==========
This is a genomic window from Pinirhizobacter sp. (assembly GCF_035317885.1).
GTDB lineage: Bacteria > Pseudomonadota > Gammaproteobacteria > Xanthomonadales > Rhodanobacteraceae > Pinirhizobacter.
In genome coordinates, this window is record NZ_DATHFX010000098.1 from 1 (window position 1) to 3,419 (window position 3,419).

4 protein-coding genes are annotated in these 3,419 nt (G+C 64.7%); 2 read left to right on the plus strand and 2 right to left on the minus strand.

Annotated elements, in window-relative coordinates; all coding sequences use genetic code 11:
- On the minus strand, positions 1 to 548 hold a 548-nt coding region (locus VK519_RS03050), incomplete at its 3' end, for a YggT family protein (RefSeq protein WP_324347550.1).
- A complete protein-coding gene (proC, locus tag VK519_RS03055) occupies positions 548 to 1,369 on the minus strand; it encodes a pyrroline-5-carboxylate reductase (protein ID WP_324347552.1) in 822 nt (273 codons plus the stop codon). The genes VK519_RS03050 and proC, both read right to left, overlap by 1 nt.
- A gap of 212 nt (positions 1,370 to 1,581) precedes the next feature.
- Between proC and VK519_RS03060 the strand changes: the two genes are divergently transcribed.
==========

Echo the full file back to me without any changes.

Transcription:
This is a genomic window from Pinirhizobacter sp. (assembly GCF_035317885.1).
GTDB lineage: Bacteria > Pseudomonadota > Gammaproteobacteria > Xanthomonadales > Rhodanobacteraceae > Pinirhizobacter.
In genome coordinates, this window is record NZ_DATHFX010000098.1 from 1 (window position 1) to 3,419 (window position 3,419).

4 protein-coding genes are annotated in these 3,419 nt (G+C 64.7%); 2 read left to right on the plus strand and 2 right to left on the minus strand.

Annotated elements, in window-relative coordinates; all coding sequences use genetic code 11:
- On the minus strand, positions 1 to 548 hold a 548-nt coding region (locus VK519_RS03050), incomplete at its 3' end, for a YggT family protein (RefSeq protein WP_324347550.1).
- A complete protein-coding gene (proC, locus tag VK519_RS03055) occupies positions 548 to 1,369 on the minus strand; it encodes a pyrroline-5-carboxylate reductase (protein ID WP_324347552.1) in 822 nt (273 codons plus the stop codon). The genes VK519_RS03050 and proC, both read right to left, overlap by 1 nt.
- A gap of 212 nt (positions 1,370 to 1,581) precedes the next feature.
- Between proC and VK519_RS03060 the strand changes: the two genes are divergently transcribed.